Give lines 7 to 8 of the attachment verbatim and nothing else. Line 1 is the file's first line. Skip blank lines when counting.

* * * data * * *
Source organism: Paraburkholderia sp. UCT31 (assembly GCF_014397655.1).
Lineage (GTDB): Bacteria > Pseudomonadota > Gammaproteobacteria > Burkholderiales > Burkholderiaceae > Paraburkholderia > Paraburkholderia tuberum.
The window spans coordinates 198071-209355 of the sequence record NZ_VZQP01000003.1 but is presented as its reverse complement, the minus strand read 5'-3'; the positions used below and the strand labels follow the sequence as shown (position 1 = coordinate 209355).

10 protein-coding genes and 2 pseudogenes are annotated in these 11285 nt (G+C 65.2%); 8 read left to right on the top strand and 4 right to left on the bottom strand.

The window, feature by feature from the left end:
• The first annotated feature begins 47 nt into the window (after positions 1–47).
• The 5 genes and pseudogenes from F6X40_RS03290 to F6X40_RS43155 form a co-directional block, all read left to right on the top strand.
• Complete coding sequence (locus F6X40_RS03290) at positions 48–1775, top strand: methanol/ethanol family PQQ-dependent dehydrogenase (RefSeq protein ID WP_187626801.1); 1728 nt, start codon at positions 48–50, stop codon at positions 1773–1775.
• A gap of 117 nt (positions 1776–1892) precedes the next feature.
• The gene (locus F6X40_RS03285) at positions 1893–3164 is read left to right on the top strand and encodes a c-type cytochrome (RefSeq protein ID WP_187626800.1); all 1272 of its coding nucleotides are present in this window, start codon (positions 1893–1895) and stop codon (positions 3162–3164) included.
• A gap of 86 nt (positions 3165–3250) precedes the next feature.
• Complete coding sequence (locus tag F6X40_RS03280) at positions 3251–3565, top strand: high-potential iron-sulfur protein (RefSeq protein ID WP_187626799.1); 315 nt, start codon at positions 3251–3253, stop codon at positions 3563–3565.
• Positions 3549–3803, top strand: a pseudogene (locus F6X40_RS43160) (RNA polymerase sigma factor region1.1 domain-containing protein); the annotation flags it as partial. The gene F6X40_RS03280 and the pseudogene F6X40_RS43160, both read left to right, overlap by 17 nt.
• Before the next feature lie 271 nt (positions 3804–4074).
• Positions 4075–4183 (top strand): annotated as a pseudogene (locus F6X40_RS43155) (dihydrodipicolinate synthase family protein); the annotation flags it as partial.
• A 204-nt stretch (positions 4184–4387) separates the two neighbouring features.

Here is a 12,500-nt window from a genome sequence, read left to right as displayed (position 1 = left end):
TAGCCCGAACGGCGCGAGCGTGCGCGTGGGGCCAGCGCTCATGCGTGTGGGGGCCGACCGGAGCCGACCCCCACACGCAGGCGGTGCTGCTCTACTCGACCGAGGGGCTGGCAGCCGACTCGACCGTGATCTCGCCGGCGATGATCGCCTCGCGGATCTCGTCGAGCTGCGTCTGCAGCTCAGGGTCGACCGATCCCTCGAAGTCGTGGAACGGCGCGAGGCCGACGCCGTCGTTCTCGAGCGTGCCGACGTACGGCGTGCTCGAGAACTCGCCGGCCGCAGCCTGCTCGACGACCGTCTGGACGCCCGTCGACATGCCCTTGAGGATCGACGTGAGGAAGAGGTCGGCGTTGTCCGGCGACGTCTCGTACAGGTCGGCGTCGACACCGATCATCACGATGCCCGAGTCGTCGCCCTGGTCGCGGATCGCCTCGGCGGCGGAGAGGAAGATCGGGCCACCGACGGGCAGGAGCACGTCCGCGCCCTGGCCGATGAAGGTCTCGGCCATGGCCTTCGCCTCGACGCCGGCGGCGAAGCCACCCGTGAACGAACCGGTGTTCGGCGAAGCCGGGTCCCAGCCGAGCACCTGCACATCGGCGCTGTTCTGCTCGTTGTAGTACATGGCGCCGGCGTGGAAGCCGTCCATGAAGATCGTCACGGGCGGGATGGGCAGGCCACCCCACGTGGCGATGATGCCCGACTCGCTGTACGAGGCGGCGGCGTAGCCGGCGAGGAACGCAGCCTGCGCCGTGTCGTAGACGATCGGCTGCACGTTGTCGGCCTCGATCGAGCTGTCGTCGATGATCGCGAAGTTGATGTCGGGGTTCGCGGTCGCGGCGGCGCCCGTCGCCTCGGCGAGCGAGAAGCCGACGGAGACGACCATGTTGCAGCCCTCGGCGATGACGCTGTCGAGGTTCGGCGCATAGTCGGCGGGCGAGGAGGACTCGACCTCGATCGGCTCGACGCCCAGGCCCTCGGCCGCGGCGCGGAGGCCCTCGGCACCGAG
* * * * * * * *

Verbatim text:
• The 5 genes and pseudogenes from F6X40_RS03290 to F6X40_RS43155 form a co-directional block, all read left to right on the top strand.
• Complete coding sequence (locus F6X40_RS03290) at positions 48–1775, top strand: methanol/ethanol family PQQ-dependent dehydrogenase (RefSeq protein ID WP_187626801.1); 1728 nt, start codon at positions 48–50, stop codon at positions 1773–1775.